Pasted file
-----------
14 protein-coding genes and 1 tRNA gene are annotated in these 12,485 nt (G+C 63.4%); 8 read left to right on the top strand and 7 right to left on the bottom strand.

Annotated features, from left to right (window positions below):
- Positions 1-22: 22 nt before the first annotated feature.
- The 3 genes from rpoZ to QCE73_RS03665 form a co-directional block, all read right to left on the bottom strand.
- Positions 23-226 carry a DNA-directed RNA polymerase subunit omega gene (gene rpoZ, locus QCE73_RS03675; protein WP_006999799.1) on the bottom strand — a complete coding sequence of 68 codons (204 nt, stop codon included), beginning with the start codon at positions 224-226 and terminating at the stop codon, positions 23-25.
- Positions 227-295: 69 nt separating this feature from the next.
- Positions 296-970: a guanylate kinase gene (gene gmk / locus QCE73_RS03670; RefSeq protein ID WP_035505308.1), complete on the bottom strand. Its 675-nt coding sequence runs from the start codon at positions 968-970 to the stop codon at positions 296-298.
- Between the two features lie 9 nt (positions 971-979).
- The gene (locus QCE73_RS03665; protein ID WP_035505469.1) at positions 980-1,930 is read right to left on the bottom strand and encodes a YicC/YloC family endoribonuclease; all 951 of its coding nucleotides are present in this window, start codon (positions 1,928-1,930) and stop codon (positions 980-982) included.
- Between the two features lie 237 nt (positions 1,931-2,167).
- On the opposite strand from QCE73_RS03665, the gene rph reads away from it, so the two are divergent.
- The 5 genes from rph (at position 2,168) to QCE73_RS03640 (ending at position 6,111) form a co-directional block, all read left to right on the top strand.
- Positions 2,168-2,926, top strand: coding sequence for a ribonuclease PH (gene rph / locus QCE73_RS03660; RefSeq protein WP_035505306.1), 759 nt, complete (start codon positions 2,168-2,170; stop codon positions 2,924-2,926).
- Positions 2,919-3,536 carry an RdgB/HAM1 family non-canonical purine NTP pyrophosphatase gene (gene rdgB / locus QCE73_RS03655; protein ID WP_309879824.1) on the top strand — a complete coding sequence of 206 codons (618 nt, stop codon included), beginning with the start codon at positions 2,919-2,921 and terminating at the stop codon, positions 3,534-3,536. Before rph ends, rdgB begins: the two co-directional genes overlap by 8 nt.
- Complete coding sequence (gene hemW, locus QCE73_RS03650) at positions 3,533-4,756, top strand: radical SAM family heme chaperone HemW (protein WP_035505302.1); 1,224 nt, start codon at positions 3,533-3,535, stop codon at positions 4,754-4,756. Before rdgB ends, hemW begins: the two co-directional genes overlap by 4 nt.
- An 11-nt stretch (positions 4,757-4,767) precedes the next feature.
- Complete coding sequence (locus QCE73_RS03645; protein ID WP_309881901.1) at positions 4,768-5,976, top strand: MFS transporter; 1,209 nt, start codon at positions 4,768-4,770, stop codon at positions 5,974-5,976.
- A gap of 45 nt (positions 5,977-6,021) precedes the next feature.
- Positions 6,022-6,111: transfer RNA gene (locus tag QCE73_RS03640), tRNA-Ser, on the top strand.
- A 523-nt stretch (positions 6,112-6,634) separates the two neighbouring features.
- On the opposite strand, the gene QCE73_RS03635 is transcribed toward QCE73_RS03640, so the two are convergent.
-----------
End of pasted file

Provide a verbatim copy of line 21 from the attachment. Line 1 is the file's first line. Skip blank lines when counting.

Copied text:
- On the opposite strand, the gene QCE73_RS03635 is transcribed toward QCE73_RS03640, so the two are convergent.